Green Party in England & Wales
Oxford Vice-Chancellor threatens last-minute U-turn on green energy
On Wednesday March 8, at 1.15pm, students, academics and community members are to gather in a demonstration outside the Vice-Chancellor's office in Wellington Square, Oxford, and hand over a petition of student signatures, protesting Oxford University's decision to cease sourcing all of its energy from green sources.
The university hit the headlines in 2002 with its commitment to 100 per cent 'green' energy and after heavy pressure it renewed this commitment in 2005, making it currently Europe's 11th biggest purchaser of green energy (1). It is an international centre for climate change research, and the focus of the UK's three main programmes: the UK Climate Impacts Programme (UKCIP), the UK Energy Research Centre (UKERC) and it recently became a core partner in the second phase of the Tyndall Centre for Climate Research. Its own Environmental Change Institute takes 'energy and lower carbon futures' as one of its three major research themes (2) and it makes much of its 'green' approach in its publicity. However, Vice-Chancellor Dr Hood has now said that the University is "unwilling to commit" to 100 per cent green and may return to fossil fuels.
Oxford University Green Party students, along with the Oxford 'People and Planet' group and student union Environment Committee, are leading the campaign to mobilise students and academics to demonstrate their support for renewable energy. Academics and scientific bodies are being asked to write to Dr Hood personally, and an online student petition gathered 700 signatures in less than 48 hours.
Green Party City Councillor Matt Sellwood, who led the initial 2002 campaign to 'Switch to Green' and represents 4000 Oxford students on the City Council, said: "This is not the time for Oxford University to back away from its environmental commitments. On the contrary, the University should be doing much more to mitigate climate change, including funding new renewable energy capacity. Greens on the city council have already shown how large institutions can take a lead on climate change - the university must now follow in kind."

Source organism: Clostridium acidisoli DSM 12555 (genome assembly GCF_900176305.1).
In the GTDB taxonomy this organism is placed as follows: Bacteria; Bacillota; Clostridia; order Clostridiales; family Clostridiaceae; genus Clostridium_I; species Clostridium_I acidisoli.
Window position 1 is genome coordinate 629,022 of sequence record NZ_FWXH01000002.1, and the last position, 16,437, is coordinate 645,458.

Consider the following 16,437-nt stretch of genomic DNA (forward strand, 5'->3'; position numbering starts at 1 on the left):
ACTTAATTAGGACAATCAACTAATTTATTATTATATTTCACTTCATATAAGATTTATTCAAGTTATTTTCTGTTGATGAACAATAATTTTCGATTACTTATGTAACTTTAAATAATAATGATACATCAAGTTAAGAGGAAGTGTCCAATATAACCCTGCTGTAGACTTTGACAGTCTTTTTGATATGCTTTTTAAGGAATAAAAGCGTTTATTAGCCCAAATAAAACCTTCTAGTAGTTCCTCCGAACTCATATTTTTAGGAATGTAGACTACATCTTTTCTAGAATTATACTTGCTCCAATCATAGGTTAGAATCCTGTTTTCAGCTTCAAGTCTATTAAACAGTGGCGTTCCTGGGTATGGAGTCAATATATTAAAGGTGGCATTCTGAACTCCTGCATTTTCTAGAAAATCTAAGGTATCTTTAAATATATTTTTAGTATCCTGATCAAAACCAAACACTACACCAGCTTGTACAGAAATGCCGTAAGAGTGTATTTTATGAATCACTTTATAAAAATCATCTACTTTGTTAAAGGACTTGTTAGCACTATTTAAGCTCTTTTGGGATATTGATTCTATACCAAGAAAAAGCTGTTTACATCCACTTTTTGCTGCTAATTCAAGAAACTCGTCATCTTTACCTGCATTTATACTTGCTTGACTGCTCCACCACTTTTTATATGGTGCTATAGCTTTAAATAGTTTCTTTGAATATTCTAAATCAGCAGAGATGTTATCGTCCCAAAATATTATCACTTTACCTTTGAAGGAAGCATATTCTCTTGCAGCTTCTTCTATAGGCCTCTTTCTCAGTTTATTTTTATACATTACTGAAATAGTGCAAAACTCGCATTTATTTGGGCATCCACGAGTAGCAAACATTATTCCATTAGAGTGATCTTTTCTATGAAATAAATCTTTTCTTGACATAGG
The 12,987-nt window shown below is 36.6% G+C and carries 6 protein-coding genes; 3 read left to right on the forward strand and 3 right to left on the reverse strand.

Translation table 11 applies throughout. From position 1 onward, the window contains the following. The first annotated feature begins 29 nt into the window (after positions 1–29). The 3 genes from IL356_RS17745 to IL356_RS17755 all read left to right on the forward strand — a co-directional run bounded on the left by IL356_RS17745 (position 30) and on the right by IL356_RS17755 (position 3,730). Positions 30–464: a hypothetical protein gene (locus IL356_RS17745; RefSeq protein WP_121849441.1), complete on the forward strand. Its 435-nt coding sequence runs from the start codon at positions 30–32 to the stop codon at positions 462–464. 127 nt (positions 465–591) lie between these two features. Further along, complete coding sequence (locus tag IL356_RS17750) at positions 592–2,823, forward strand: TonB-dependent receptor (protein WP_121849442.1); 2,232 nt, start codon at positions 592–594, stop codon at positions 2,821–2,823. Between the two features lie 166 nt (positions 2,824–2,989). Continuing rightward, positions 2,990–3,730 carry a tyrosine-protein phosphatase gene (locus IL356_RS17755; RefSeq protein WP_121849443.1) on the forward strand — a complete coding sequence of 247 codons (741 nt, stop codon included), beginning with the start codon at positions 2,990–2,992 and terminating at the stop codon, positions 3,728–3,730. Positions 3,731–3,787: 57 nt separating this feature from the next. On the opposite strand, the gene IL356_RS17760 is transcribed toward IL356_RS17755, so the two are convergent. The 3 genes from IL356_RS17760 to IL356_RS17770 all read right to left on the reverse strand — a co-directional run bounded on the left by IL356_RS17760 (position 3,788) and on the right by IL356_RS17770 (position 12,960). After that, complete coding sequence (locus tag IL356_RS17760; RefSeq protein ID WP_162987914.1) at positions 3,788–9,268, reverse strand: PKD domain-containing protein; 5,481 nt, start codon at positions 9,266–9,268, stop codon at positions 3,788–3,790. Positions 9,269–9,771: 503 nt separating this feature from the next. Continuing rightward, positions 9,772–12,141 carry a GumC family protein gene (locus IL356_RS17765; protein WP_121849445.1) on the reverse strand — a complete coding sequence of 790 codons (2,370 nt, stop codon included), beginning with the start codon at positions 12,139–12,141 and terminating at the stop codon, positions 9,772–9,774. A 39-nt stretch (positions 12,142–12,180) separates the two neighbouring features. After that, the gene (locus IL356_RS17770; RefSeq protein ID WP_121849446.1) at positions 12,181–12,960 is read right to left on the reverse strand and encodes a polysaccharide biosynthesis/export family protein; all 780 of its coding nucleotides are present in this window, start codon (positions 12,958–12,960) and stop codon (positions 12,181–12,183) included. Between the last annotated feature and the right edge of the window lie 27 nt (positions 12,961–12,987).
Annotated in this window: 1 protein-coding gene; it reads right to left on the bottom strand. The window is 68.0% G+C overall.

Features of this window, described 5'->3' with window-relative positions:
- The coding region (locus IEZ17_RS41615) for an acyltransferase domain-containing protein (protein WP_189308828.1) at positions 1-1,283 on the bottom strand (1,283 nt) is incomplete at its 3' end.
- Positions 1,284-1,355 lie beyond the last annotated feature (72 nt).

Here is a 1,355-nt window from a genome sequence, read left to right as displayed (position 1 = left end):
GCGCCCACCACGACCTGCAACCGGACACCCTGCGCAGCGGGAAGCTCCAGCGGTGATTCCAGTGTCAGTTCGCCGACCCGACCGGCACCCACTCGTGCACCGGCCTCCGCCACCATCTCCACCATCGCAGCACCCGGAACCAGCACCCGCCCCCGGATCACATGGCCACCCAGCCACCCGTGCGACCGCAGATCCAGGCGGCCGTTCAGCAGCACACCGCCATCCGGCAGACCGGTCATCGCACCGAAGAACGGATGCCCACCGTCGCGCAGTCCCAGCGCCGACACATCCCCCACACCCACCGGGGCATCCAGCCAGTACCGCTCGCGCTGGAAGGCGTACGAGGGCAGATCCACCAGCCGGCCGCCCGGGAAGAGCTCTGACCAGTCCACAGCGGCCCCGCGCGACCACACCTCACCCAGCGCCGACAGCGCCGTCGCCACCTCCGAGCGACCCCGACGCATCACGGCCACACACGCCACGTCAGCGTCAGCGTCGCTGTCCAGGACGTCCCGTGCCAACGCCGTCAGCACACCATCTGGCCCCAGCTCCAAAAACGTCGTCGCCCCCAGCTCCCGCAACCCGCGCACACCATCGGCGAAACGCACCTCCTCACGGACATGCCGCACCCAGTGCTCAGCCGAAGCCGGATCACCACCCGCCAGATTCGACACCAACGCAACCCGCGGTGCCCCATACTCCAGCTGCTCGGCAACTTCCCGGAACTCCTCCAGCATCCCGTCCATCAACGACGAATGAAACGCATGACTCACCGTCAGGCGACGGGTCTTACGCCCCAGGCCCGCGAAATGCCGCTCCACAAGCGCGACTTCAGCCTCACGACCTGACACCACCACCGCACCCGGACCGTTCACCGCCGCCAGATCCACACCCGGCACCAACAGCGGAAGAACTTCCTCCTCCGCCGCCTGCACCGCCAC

Climate change is a topic that increasingly dominates the national and international agenda - Tony Blair confessed at the G8 summit in July that it was "probably, long-term, the single most important issue we face as a global community," (3) whilst the Pentagon has described it as "a US national security concern" (4). Recent rises in oil prices make it clear that the current reliance on fossil-fuels is unsustainable, and as dramatic weather conditions like Hurricane Katrina continue to escalate it is becoming more and more obvious that the problem needs to be confronted.
In its Annual Report 2004/5 Oxford University wrote: 'Whilst most people now recognise that melting ice caps and soaring atmospheric carbon levels are not good news, it doesn't really seem to have sunk in that we are on the verge of a whole series of crises points from which there will be no turning back' (5). The Green party, along with the Oxford student community, waits for the university to realise that its own behaviour is contributing to the problem.